I'm posting for 60 days straight, leading up to my early December birthday, and I'm making the time to write on behalf of slain UCC Professor and aspiring novelist, Larry Levine.
This morning a friend asked me for my top 10 films. Casually via text, as if this wasn't a significant, how to achieve global peace kind've question. The answer requires careful study, thought, and contemplation before delivery.
Don't get me wrong, I'm asked this from time to time, and I typically feint, dodge, and deflect giving an answer. Why? Well, because:
- Clearly I can't limit the list to just 10 movies. Duh.
- My list will invariably be different depending on the day, season, my mood, earth's orbit, time elapsed since latest bowel movement, amount of coffee consumed, etc, etc.
- I'm next to mortified of leaving out an absolute classic. An omission I will SMH soon after hitting publish.
Setting these powerful thoughts aside, here's my (still) rather random list of MUST SEE films that have made a large impact on ME. Yes, your list will probably be quite different. I also limited myself to one film per director ... though this proved to be quite difficult. And I kept to the (somewhat) modern era ... basically my lifetime plus a year.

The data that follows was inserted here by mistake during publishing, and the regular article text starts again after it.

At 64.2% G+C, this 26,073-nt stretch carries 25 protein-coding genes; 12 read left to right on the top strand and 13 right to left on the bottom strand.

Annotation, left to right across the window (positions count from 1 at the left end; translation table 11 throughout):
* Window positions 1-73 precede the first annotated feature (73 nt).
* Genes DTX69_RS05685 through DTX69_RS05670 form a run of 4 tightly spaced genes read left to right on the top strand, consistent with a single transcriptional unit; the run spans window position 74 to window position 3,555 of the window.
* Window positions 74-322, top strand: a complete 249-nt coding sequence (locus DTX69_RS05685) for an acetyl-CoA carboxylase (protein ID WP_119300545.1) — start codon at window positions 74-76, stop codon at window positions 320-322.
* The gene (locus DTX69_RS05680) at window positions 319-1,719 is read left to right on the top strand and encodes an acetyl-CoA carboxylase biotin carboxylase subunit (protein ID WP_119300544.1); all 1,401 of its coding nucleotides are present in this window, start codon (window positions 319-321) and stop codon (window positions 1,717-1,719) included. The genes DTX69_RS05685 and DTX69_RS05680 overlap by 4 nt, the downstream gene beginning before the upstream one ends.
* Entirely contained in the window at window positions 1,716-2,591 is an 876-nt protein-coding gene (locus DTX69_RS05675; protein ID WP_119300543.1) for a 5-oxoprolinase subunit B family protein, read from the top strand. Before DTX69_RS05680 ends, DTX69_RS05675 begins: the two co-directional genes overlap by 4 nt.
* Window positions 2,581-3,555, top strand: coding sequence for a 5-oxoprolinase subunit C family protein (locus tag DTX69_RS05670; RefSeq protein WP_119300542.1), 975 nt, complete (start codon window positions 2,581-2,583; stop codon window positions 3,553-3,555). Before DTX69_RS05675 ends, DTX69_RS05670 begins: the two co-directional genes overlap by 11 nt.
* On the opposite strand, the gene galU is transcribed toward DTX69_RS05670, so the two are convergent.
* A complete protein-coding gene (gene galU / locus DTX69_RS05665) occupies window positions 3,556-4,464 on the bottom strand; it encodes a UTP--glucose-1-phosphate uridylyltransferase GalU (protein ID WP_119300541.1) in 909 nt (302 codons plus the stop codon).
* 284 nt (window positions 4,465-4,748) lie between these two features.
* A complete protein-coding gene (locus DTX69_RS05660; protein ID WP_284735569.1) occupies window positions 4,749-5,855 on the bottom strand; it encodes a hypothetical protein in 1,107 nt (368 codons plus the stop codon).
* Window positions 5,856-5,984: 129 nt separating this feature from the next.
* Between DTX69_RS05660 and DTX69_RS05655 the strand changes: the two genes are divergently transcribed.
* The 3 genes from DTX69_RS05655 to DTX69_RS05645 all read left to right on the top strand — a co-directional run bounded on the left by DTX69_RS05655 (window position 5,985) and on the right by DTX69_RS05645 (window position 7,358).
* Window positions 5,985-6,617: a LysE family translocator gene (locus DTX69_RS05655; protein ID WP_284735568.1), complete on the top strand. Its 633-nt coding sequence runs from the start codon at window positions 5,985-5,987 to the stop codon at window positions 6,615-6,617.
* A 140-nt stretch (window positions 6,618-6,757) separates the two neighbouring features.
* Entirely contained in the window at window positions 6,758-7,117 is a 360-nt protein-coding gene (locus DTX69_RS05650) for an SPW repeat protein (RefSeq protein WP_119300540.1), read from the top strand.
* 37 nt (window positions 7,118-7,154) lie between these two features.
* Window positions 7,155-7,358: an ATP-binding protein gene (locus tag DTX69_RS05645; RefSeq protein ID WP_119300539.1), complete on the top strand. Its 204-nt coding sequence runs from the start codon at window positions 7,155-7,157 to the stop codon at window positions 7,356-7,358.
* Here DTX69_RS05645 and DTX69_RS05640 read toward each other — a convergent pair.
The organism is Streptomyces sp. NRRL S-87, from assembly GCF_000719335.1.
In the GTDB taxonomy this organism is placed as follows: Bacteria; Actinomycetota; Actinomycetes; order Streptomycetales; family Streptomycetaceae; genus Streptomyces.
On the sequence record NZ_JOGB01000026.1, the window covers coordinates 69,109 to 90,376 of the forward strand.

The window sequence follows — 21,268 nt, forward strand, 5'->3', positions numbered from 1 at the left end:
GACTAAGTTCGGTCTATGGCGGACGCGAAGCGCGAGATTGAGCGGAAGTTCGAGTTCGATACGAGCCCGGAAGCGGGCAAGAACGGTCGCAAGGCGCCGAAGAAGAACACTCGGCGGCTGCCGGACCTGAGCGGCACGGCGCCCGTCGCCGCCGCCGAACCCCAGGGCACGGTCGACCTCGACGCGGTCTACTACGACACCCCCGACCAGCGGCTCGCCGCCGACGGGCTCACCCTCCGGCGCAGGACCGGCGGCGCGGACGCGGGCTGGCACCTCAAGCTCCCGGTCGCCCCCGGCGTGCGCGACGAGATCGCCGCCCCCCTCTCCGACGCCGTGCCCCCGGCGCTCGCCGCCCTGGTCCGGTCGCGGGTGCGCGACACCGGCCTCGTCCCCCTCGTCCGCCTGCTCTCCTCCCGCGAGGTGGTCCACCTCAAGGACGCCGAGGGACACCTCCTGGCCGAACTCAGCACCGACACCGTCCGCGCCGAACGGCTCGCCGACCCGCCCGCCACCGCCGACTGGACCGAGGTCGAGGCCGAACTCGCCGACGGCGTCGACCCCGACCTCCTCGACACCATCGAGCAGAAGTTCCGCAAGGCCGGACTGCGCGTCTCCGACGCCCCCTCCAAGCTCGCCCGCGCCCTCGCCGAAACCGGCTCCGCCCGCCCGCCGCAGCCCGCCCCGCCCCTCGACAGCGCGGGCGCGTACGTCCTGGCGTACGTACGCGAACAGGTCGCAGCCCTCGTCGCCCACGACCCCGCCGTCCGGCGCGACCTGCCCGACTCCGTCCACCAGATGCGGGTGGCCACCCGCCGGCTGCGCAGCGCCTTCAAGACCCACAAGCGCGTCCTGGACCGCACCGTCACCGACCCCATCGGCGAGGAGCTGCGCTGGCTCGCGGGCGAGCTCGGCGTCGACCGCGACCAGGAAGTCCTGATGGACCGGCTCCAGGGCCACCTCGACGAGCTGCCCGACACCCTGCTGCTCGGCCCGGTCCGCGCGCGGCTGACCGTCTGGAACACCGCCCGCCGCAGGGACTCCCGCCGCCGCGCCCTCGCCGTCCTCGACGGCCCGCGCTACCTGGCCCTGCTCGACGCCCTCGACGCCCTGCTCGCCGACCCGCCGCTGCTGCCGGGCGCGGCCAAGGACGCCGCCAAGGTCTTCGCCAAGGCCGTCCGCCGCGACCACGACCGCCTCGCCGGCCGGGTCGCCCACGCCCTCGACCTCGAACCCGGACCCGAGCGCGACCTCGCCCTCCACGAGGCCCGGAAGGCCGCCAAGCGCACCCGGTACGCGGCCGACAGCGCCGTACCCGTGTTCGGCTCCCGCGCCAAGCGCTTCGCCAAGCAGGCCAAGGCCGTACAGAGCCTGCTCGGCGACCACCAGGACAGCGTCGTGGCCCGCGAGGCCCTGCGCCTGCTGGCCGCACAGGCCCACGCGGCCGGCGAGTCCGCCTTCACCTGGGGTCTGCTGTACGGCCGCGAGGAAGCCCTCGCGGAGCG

Drum Rollllllll .... and note, presented in alpha order so as not to show favoritism:
- A Few Good Men (1992, dir. by Rob Reiner)
- Aliens (1986, dir. by James Cameron)
- Apollo 13 (1995, dir. by Ron Howard)
- Boogie Nights (1997, dir. by Paul Thomas Anderson)
- The Breakfast Club (1995, dir. by John Hughes)
- Butch Cassidy & Sundance Kid (1969, dir. by George Roy Hill)
- Cape Fear (1991, dir. by Martin Scorsese)
- Chariots of Fire (1981, dir. by Hugh Hudson)
- The Dark Knight (2008. dir. by Christopher Nolan)
- E.T. (1982, dir. by Stephen Spielberg)
- Fandango (1985, dir. by Kevin Reynolds)
- Gladiator (2000, dir. by Ridley Scott)
- Gone Girl (2014, dir. by David Fincher)
- Good Will Hunting (1985, dir. by Gus van Zant)
- Kramer vs Kramer (1979, dir. by Robert Benton)
- Life is Beautiful (1997, dir. by Roberto Benigni)
- Pulp Fiction (1994, dir. by Quentin Tarantino)
- Selma (2014, dir. by Ava DuVernay)
- Singles (1992, dir. by Cameron Crowe)
- Star Wars (1977, dir. by George Lucas)
As with all lists, this will create vast controversy and debate so bring it on! What do you think I've missed or included in stupendous error?